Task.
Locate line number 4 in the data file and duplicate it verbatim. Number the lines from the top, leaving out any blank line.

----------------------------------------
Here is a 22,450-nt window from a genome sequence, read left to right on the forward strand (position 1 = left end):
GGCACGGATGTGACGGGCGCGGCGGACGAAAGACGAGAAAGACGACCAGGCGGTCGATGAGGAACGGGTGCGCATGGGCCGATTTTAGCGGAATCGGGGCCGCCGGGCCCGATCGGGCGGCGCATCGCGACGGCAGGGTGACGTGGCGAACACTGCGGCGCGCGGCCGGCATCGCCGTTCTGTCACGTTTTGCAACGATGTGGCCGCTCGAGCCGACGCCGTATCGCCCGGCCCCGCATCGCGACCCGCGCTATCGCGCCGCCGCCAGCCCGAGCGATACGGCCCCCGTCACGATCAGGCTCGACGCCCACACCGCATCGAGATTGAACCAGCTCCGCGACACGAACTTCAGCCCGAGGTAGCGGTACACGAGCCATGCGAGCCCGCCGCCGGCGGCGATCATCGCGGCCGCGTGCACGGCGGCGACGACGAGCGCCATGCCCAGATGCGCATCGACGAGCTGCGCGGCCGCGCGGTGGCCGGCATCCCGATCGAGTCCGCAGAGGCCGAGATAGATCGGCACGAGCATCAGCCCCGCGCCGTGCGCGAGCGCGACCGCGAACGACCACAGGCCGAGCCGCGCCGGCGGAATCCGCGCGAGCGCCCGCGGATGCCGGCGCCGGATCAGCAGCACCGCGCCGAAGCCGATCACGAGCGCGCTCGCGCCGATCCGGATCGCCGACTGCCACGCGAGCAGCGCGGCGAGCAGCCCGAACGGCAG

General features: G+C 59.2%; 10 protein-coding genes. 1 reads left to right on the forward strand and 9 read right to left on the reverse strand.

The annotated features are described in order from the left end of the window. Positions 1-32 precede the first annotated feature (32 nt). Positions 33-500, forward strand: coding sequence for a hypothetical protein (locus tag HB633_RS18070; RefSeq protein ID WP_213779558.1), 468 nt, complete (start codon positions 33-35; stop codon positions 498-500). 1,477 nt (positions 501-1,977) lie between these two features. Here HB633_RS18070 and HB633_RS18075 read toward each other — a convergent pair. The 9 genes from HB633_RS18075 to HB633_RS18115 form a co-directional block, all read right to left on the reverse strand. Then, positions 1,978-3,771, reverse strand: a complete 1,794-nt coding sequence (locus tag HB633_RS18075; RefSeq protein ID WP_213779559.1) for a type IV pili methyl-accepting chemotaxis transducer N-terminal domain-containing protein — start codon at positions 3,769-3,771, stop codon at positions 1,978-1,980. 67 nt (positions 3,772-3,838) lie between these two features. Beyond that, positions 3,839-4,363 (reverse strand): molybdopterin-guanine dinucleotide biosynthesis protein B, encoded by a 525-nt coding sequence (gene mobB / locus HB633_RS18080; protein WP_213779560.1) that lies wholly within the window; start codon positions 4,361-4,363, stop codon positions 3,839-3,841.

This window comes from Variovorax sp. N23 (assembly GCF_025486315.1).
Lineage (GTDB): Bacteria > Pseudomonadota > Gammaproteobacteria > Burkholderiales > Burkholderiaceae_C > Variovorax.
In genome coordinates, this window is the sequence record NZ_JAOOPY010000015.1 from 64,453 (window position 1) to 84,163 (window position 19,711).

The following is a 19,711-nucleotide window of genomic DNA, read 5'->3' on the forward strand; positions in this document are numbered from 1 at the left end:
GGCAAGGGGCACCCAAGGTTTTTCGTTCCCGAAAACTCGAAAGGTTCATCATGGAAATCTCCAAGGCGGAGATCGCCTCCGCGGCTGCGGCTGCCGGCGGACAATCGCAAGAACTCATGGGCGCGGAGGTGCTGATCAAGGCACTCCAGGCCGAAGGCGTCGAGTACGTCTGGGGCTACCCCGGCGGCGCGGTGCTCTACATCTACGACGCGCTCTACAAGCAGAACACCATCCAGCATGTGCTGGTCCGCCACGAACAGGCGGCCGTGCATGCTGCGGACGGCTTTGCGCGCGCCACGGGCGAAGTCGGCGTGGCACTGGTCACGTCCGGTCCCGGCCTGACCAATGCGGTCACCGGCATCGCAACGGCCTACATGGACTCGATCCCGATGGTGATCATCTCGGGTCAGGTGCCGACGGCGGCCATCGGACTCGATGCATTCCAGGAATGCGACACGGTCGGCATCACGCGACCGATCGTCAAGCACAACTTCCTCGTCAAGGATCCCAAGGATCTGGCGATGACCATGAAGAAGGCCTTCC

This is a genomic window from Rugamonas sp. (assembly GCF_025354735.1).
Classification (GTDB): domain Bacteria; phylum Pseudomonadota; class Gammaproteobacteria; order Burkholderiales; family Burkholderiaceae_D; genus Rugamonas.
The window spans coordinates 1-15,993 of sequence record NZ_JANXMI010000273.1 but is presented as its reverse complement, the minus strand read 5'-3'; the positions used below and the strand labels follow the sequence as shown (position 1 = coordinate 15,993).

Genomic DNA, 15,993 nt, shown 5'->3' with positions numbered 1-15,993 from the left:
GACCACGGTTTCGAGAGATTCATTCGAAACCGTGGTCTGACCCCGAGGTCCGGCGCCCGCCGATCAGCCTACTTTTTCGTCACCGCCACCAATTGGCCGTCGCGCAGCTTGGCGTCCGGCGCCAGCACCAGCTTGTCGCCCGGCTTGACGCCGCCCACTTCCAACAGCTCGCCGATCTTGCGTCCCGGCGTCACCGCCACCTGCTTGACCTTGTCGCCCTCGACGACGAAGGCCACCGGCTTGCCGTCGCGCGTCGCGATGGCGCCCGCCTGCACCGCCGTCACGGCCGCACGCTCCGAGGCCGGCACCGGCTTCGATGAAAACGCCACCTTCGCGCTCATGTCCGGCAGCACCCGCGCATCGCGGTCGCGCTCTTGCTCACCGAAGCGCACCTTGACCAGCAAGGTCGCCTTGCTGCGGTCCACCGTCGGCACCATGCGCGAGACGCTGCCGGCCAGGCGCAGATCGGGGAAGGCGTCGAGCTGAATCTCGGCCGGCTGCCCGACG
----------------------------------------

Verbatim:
The annotated features are described in order from the left end of the window. Positions 1-32 precede the first annotated feature (32 nt). Positions 33-500, forward strand: coding sequence for a hypothetical protein (locus tag HB633_RS18070; RefSeq protein ID WP_213779558.1), 468 nt, complete (start codon positions 33-35; stop codon positions 498-500). 1,477 nt (positions 501-1,977) lie between these two features. Here HB633_RS18070 and HB633_RS18075 read toward each other — a convergent pair. The 9 genes from HB633_RS18075 to HB633_RS18115 form a co-directional block, all read right to left on the reverse strand. Then, positions 1,978-3,771, reverse strand: a complete 1,794-nt coding sequence (locus tag HB633_RS18075; RefSeq protein ID WP_213779559.1) for a type IV pili methyl-accepting chemotaxis transducer N-terminal domain-containing protein — start codon at positions 3,769-3,771, stop codon at positions 1,978-1,980. 67 nt (positions 3,772-3,838) lie between these two features. Beyond that, positions 3,839-4,363 (reverse strand): molybdopterin-guanine dinucleotide biosynthesis protein B, encoded by a 525-nt coding sequence (gene mobB / locus HB633_RS18080; protein WP_213779560.1) that lies wholly within the window; start codon positions 4,361-4,363, stop codon positions 3,839-3,841.